is strangely diverse, complex, and yet holds a simple mold in each of its songs. To follow What Else Is New
, the fourth track, On the Way
, shows this more simple, straight up rock jam. The trio begin the song in an almost Blink-182 fashion, with Murph quickly pounding away at his kit, driving Mascis's use of power chords. Johnson and the bass guitar pop in and out like a gopher throughout the song, being more prominent during the choruses and then falling back into the wall of noise. Of course about 1:40, our frontman begins to 'widdley dee' on that guitar of his ever so appropriately. Yet, the main stand out of the song would be Murph's drumming, by far the most memorable and strongest performance on the album, driving the three and a half minute track.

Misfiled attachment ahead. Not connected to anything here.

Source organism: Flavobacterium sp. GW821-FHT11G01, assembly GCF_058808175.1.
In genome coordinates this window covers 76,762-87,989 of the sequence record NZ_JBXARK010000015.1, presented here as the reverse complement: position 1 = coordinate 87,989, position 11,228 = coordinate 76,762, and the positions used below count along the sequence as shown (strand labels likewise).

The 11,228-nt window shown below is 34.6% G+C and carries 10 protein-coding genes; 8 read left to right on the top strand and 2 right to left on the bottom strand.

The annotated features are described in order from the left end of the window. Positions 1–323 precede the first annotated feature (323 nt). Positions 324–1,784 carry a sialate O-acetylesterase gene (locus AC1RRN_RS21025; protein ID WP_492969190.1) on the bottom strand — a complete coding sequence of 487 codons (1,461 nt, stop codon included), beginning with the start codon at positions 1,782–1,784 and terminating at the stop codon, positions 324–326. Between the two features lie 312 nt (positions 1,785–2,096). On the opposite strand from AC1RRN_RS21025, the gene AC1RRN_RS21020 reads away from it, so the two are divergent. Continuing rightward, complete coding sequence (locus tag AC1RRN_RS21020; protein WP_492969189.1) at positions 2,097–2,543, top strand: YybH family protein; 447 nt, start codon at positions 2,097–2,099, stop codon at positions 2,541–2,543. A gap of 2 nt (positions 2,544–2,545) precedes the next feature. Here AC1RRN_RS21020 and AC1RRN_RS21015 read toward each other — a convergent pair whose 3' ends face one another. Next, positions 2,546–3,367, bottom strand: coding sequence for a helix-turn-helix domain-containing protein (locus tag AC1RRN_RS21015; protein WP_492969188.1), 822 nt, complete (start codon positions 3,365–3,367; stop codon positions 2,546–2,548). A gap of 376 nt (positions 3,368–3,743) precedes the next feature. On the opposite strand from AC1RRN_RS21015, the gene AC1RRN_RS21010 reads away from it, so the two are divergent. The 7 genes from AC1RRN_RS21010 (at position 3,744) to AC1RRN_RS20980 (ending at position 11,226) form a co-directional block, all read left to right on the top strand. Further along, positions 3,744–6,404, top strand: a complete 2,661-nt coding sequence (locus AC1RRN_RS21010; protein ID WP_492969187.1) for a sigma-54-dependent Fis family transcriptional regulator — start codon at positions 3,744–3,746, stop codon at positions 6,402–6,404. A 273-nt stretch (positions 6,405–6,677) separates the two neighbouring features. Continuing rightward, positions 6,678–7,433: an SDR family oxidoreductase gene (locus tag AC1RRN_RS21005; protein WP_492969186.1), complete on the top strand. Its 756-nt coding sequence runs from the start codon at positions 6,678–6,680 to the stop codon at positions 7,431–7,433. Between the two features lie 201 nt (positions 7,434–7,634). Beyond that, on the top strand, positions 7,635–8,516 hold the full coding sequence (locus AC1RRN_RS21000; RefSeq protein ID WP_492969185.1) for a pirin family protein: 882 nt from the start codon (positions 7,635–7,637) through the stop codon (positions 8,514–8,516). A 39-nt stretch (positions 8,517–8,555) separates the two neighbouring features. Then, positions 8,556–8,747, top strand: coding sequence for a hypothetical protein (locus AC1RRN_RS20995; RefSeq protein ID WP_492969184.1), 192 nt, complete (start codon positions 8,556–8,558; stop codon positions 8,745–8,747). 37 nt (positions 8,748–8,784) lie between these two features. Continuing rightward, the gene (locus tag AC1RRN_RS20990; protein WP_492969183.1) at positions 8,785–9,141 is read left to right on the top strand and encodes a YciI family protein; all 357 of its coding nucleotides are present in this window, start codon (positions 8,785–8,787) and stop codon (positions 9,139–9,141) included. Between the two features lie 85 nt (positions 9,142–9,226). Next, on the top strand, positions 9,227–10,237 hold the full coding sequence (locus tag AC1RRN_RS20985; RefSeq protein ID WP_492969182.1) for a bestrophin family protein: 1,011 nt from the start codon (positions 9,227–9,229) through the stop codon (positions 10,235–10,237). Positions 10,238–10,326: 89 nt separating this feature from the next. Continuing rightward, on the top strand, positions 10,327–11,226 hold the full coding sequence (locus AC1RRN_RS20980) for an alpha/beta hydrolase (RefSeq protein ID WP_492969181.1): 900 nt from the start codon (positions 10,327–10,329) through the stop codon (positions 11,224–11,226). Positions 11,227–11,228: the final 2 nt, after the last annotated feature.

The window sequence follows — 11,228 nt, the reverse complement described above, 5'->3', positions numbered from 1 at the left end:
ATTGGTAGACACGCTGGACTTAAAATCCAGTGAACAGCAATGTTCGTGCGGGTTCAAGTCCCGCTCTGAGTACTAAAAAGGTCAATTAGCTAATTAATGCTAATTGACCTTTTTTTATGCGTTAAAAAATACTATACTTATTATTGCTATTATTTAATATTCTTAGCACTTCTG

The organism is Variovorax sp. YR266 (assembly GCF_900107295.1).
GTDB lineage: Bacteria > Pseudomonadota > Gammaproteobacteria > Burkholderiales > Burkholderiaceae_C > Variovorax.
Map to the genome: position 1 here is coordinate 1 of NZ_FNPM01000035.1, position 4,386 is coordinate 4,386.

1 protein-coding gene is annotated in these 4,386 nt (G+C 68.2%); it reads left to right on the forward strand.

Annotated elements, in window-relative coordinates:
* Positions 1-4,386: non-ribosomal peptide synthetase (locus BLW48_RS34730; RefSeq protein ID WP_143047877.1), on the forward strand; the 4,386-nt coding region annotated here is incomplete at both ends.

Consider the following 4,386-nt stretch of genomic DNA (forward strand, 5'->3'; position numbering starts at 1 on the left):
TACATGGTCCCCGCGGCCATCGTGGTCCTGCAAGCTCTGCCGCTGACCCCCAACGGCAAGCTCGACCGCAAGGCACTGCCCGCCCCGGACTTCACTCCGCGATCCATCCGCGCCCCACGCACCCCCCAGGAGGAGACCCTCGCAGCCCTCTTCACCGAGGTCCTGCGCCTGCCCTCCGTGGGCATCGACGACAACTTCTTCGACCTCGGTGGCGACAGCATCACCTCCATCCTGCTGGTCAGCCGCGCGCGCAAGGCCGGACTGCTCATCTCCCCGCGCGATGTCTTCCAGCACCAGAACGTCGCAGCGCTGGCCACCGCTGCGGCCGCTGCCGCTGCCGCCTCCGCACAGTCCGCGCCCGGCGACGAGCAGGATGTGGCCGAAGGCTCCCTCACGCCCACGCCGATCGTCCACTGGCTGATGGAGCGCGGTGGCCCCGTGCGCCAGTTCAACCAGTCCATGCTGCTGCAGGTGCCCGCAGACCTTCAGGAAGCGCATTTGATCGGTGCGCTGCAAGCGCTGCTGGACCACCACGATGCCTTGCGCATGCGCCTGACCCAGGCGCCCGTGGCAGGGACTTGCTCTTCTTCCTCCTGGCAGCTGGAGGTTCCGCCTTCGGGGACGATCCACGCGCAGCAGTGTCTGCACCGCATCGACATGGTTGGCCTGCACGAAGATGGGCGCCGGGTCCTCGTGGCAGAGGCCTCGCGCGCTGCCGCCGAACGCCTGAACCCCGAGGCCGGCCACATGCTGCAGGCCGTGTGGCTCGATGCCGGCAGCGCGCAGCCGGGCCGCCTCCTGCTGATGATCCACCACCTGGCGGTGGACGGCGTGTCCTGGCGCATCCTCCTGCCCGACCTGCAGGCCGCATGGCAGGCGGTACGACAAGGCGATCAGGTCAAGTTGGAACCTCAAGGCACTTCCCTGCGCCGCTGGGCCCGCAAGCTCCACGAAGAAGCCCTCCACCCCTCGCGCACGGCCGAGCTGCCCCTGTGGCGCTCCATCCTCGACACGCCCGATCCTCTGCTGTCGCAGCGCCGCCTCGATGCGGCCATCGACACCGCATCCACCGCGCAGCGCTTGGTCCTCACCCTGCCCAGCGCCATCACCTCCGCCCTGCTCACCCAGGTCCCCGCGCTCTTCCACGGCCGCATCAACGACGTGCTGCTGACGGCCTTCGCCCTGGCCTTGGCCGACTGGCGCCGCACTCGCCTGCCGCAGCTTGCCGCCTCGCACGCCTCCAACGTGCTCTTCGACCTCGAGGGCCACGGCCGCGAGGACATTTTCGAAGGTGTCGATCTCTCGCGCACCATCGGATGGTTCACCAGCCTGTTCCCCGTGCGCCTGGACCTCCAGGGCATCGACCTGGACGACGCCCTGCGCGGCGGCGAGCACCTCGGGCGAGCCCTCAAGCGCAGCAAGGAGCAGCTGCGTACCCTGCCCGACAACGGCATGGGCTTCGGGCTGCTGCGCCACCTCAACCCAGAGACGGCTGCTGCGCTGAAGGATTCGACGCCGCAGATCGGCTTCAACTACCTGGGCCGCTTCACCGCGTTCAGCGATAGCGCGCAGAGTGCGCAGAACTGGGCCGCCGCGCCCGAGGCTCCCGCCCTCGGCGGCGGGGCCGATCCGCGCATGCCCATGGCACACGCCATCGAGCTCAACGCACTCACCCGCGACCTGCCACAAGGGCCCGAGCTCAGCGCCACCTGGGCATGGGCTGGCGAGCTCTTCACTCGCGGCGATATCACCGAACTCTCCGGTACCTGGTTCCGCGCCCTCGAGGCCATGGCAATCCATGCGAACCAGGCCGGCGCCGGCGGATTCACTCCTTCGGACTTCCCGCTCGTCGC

Not The Same
is the most emotional and haunting song on Where You Been
. The song begins with a duet of a deep guitar riff on chorus mode alongside an acoustic guitar. In the background is the deep bass tone of an alternative percussion that Murph chose to use instead. Johnson's bass is...'there' if you will, but not really a prescence as it was on the previous tracks. However, the trully haunting part of this song is that it lopes on with the same cycle between the duet guitar chorus and the acoustic/violen driven verses. The verses are trully chilling as Mascis gives his most unique vocals on a more whiny/high-pitched level, yet he manages to pull it off unlike many modern alternative bands. Being the longest track on the album, its quite confusing to note that it lacks a solo, something very rare among Dinosaur Jr songs. It later has a pretty piano sequence to accompany the acoustic/violin verses at 4:10. The song then finishes out with the duet guitar chorus, and an even more prominent deep bass percussion before the song fades out on twin violins.
The first thing i thought on Get Me